Was this a revenge killing by one or more of her Cheyenne relatives or friends, or was this the result of something else Pritchard was involved in? Then, a second one of the four was found dead. That answered the question. It looked as though someone, a bit more than two years later, had started taking revenge.

The novel moves on from that point, rather as one would expect. It's not very complex, but Johnson tells the story well. Longmire is a rather casual, easy-going fellow, much as one would expect from a sheriff who's been in the job for almost 25 years. He knows the people, and they know him.

Johnson has also created an interesting supporting cast for Longmire, and I hope they return in subsequent novels. First is Ruby, the lovable? office tyrant, who takes no nonsense from anyone, especially from Longmire. She ran the sheriff's office before he got there and probably will run it for his successor.

His chief deputy is Vic (Victoria) Morretti, from South Philly where her father, uncles, and brothers were cops. Her husband, however, was a field engineer for a mining company and had gotten transferred out here. She reluctantly left and applied for a position with Longmire when a deputy position came open. She's the streetwise, cynical, tough cop in the story.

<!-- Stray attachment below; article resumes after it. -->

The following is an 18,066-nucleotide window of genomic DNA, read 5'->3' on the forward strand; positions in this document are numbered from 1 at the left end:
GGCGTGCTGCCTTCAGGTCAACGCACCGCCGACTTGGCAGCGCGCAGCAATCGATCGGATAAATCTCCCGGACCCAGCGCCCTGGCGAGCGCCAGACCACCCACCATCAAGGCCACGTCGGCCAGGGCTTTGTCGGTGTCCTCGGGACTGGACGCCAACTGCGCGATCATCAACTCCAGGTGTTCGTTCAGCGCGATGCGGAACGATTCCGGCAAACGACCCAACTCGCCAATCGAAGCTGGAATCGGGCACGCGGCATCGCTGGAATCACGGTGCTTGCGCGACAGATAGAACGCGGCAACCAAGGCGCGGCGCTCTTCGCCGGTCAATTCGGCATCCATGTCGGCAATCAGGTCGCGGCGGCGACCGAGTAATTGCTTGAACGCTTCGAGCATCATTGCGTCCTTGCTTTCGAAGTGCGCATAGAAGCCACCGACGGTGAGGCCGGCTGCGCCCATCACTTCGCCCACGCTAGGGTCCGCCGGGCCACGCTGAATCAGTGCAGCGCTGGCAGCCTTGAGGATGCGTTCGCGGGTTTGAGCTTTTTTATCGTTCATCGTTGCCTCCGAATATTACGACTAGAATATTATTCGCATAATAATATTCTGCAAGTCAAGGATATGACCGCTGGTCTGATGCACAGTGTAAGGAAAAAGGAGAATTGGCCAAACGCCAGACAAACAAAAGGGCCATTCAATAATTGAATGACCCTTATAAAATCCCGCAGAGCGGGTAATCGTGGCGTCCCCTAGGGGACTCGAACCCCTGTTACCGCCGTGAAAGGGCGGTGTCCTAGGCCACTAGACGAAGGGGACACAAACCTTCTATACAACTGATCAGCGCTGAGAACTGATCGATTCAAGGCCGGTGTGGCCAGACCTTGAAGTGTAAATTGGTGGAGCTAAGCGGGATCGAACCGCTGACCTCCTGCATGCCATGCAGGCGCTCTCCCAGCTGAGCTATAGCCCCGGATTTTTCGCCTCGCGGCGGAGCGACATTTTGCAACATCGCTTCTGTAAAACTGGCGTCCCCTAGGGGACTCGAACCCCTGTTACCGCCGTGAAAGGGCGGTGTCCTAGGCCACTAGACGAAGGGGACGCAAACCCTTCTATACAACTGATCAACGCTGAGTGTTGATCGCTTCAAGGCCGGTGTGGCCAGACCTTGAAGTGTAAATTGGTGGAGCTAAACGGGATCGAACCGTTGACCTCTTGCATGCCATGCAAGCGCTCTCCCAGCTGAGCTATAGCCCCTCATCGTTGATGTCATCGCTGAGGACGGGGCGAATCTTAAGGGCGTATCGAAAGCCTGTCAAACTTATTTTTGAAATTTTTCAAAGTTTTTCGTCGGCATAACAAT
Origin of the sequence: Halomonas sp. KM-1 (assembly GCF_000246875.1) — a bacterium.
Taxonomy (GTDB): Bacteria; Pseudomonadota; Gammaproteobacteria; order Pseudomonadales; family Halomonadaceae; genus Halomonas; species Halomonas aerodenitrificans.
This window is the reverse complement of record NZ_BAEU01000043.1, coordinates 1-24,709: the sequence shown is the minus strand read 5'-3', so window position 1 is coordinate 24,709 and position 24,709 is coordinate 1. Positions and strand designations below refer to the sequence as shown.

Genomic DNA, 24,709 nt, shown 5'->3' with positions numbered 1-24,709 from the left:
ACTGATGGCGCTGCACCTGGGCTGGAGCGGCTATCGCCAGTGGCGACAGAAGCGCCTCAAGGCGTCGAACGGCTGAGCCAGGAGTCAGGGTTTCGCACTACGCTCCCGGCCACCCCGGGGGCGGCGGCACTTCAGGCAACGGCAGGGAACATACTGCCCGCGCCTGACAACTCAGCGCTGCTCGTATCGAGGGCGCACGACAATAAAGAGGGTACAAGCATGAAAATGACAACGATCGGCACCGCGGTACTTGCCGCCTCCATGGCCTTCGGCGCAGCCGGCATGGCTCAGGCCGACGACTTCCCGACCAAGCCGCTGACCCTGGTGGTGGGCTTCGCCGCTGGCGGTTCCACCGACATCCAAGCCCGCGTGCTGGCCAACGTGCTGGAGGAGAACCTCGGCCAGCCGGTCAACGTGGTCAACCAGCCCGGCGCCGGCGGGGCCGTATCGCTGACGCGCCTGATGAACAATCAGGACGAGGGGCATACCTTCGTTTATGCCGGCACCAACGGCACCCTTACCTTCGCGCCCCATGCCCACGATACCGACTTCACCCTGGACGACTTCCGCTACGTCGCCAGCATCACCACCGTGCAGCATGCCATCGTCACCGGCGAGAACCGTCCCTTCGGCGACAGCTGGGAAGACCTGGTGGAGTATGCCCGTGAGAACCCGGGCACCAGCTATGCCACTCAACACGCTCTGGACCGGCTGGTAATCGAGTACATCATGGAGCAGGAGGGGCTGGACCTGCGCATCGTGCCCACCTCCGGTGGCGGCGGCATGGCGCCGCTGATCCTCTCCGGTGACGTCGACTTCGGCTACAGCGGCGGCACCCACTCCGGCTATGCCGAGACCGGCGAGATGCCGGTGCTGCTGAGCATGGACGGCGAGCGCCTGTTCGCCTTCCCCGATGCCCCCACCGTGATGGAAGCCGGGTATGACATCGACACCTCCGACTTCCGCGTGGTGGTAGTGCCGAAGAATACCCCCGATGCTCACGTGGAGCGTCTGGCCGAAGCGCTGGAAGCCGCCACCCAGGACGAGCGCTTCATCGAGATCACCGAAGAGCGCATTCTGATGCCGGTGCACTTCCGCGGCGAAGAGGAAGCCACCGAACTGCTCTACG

Longmire's closest friend, and major problem in this case, is Henry Standing Bear. Henry had also been in Vietnam, working behind enemy lines with a special forces unit. He had been trained to kill quietly and efficiently, and he just happened to be the uncle of Melissa, the young Cheyenne girl who was the rape victim. Longmire didn't believe he was the killer, but he had to admit that Henry sat on top of the suspects list.

Overall rating: very good first novel. I like the relaxed atmosphere and the setting, far from the mean streets of the usual urban setting, or even a quiet, tame, and civilized suburban area with a murder every week. I found the second in the series, Death Without Company, and I'm looking forward to settling down some evening with this one.


Iron Man, a film
based on a superhero comic adventure

I'm no expert in the area of superheroes, at least not in the past 60 years or so. I used to read comics back then, but moved on to print tales. However, it does seem to me that there are two broad categories of superheroes. One consists of those that possess powers or abilities not given to us normal humans, Superman or Spiderman or any of the more recent heroes, the X-Men. These generally run the range from a crippled newsboy to an alien from another planet to a scientist who got in the way of an experiment. That which changes them could be the gods themselves, an alien environment, a new chemical, or radiation exposure.